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Recognizing the military service of men and women from Arenzville, Illinois.

Howard Anderson
Gerald Beard
Albert Bridgeman
Charles Burrus
Edward Burrus
Jack Burrus
Kicky Charlesworth
William Charlesworth
Ralph Clark
Robert Clark
Kenneth Davis
Paul Dotzert
William Dotzert
Friedrich Engelbach
James Fischer
Lee Fox
Clyde Ginder
Ralph Ginder
Nathan Grant
Charles Ham
Herman Hendricker
John Herbert

Shirley Hierman
Harold Huppers
Gerald Jones
Lorenz Kleinschmidt
Walter Kleinschmidt
Louis Kloker
Glen Lovekamp
Floyd E. Musch
Albert Nicol
Leland Nicol
Wilbur Nicol
William Niemann
Earl Niestradt
Eldore Nobis
Melvin Nobis
Alvin Paul
Richard Peck

John Roegge
William Saylor
Floyd Schone
Wayne Schone
Francis Staake

Robert Stock
Warren Stock
Clifford Thomas
Wendell Wessler
Marlin Winkelman
Charles Witte
Robert Witte
Butch Zulauf
Malcolm Zulauf
Marvin Zulauf

Photos of others are welcome! Click here for more information.

  Lorenz Kleinschmidt

Lorenz "Skeezix" Kleinschmidt was a Tank Commander of Company C, 43rd Tank Battalion, 12th Armored Division (the Hellcats) of the 7th U.S. Army in Europe. He landed in France in early February 1945 and was one of several replacements to rebuild a company that had been devastated at Herrlisheim (see this link for more information: https://warfarehistorynetwork.com/2019/01/20/herrlisheim-what-became-of-the-12th-armored-divisions-lost-battalion/).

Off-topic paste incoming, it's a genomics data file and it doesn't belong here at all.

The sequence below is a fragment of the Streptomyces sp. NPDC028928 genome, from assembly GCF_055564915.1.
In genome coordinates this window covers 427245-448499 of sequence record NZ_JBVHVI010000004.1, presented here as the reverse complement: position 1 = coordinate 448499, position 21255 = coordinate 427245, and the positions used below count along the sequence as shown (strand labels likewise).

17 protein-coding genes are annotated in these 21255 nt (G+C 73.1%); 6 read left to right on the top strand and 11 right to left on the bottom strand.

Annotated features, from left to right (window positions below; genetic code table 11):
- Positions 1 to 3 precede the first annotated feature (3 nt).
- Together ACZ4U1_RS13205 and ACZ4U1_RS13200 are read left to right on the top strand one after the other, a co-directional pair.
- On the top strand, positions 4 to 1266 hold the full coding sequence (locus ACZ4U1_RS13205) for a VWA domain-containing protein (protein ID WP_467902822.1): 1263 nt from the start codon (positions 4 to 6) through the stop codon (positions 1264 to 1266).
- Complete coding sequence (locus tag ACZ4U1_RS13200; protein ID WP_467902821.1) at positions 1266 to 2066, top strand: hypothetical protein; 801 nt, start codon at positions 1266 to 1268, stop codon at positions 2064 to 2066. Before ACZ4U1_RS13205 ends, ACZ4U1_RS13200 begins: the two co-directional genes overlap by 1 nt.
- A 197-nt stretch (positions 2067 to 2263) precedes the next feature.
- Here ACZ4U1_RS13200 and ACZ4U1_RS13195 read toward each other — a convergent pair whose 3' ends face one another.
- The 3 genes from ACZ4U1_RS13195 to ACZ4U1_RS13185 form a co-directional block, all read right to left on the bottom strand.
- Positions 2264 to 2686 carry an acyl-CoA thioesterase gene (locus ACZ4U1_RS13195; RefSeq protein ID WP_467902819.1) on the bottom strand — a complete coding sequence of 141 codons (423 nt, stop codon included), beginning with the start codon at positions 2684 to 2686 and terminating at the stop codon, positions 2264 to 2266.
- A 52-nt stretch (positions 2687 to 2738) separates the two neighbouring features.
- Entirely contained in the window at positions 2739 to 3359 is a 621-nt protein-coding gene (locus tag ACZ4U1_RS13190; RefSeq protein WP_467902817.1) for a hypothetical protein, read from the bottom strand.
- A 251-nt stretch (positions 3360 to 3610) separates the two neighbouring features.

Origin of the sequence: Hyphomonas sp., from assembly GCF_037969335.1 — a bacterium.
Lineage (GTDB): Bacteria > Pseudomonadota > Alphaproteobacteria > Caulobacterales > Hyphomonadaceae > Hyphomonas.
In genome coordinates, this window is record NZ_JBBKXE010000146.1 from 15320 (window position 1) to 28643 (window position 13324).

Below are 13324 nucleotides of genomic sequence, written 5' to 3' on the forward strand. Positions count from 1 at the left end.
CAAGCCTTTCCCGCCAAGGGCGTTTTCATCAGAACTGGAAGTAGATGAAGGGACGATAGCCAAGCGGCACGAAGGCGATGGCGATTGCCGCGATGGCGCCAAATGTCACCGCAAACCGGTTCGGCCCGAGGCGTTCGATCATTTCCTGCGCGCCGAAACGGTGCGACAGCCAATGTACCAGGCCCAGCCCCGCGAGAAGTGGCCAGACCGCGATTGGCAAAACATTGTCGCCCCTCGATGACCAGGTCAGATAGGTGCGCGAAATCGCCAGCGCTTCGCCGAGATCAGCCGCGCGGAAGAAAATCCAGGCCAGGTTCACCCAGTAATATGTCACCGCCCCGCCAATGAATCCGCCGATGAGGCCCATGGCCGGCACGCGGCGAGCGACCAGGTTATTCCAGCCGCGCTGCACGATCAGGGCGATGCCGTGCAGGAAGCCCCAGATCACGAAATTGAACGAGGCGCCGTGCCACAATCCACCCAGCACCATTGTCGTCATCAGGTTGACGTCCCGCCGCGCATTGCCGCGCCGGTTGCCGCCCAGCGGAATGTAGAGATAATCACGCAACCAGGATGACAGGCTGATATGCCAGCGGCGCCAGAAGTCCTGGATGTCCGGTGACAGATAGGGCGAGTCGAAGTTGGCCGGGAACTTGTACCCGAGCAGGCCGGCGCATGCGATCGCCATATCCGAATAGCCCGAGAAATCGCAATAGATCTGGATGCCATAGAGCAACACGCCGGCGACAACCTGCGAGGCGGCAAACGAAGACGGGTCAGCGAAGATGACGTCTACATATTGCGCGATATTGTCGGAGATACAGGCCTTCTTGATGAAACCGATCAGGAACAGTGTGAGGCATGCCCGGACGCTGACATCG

When Skeez joined his company, it was attached to the First French Army for the drive on the Colmar Pocket. On his second day in combat, his tank was destroyed, and Skeez narrowly escaped. In short order, he went from being a private to a sergeant and tank commander. After the collapse of the Colmar Pocket, his company was assigned to the Third Army under General Patton for the drive across the Rhine. They were ordered to remove their insignia and unit identification, disguising the fact that Patton had an extra tank division. Thus, they picked up the nickname "the Mystery Division" as they sped across the Rhine and into Germany.

Once in Germany, the 12th Armored Division, now under the Seventh Army, headed south into Bavaria, capturing important bridges and liberating a concentration camp at Landsberg (one of the Dachau subcamps) on April 27, 1945, where the men were witness to the atrocities carried out under the Nazi regime.

For more information about the 12th Armored Division, see this link:

Also: https://www.12tharmoreddivisionmuseum.com/, which includes links to some after-action reports and written experiences (look under the link for "Resources.")


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Copyright 2005, Molly Daniel. This page last updated 04/29/2022.
If you have images or text to contribute to this website, please contact Molly at bestburgoo (at) outlook.com.